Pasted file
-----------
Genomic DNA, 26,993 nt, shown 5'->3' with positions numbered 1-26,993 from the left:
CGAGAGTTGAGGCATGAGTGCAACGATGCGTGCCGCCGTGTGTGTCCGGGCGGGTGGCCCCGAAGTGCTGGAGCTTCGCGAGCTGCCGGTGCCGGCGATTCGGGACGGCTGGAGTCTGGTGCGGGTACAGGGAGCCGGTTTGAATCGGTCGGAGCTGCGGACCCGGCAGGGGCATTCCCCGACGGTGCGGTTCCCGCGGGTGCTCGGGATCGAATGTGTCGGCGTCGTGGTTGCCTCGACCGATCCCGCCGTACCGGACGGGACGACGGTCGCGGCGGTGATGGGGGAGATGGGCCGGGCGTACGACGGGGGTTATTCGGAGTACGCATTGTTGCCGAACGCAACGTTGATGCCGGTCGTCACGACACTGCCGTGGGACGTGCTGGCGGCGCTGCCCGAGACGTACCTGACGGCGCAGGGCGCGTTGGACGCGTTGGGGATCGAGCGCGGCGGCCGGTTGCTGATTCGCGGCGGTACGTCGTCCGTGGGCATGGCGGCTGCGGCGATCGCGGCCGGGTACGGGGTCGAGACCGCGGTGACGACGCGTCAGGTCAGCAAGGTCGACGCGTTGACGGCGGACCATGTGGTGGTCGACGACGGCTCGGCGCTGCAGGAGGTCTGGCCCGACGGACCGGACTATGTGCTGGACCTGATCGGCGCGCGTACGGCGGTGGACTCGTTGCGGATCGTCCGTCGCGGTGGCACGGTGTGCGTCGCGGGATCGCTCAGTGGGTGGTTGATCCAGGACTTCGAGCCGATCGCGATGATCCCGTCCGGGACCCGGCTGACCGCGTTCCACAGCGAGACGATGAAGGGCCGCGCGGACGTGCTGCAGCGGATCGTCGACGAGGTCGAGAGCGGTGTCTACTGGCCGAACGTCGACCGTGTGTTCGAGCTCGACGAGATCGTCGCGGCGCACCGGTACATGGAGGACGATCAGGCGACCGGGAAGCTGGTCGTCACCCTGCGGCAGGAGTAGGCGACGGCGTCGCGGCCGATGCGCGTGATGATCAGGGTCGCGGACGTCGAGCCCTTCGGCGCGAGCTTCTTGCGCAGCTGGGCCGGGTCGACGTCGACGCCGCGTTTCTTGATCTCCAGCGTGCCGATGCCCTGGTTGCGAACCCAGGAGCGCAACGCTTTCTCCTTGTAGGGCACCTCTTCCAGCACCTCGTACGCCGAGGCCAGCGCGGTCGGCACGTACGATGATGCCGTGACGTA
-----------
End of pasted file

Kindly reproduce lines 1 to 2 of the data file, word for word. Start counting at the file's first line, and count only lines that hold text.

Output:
Genomic DNA, 26,993 nt, shown 5'->3' with positions numbered 1-26,993 from the left:
CGAGAGTTGAGGCATGAGTGCAACGATGCGTGCCGCCGTGTGTGTCCGGGCGGGTGGCCCCGAAGTGCTGGAGCTTCGCGAGCTGCCGGTGCCGGCGATTCGGGACGGCTGGAGTCTGGTGCGGGTACAGGGAGCCGGTTTGAATCGGTCGGAGCTGCGGACCCGGCAGGGGCATTCCCCGACGGTGCGGTTCCCGCGGGTGCTCGGGATCGAATGTGTCGGCGTCGTGGTTGCCTCGACCGATCCCGCCGTACCGGACGGGACGACGGTCGCGGCGGTGATGGGGGAGATGGGCCGGGCGTACGACGGGGGTTATTCGGAGTACGCATTGTTGCCGAACGCAACGTTGATGCCGGTCGTCACGACACTGCCGTGGGACGTGCTGGCGGCGCTGCCCGAGACGTACCTGACGGCGCAGGGCGCGTTGGACGCGTTGGGGATCGAGCGCGGCGGCCGGTTGCTGATTCGCGGCGGTACGTCGTCCGTGGGCATGGCGGCTGCGGCGATCGCGGCCGGGTACGGGGTCGAGACCGCGGTGACGACGCGTCAGGTCAGCAAGGTCGACGCGTTGACGGCGGACCATGTGGTGGTCGACGACGGCTCGGCGCTGCAGGAGGTCTGGCCCGACGGACCGGACTATGTGCTGGACCTGATCGGCGCGCGTACGGCGGTGGACTCGTTGCGGATCGTCCGTCGCGGTGGCACGGTGTGCGTCGCGGGATCGCTCAGTGGGTGGTTGATCCAGGACTTCGAGCCGATCGCGATGATCCCGTCCGGGACCCGGCTGACCGCGTTCCACAGCGAGACGATGAAGGGCCGCGCGGACGTGCTGCAGCGGATCGTCGACGAGGTCGAGAGCGGTGTCTACTGGCCGAACGTCGACCGTGTGTTCGAGCTCGACGAGATCGTCGCGGCGCACCGGTACATGGAGGACGATCAGGCGACCGGGAAGCTGGTCGTCACCCTGCGGCAGGAGTAGGCGACGGCGTCGCGGCCGATGCGCGTGATGATCAGGGTCGCGGACGTCGAGCCCTTCGGCGCGAGCTTCTTGCGCAGCTGGGCCGGGTCGACGTCGACGCCGCGTTTCTTGATCTCCAGCGTGCCGATGCCCTGGTTGCGAACCCAGGAGCGCAACGCTTTCTCCTTGTAGGGCACCTCTTCCAGCACCTCGTACGCCGAGGCCAGCGCGGTCGGCACGTACGATGATGCCGTGACGTA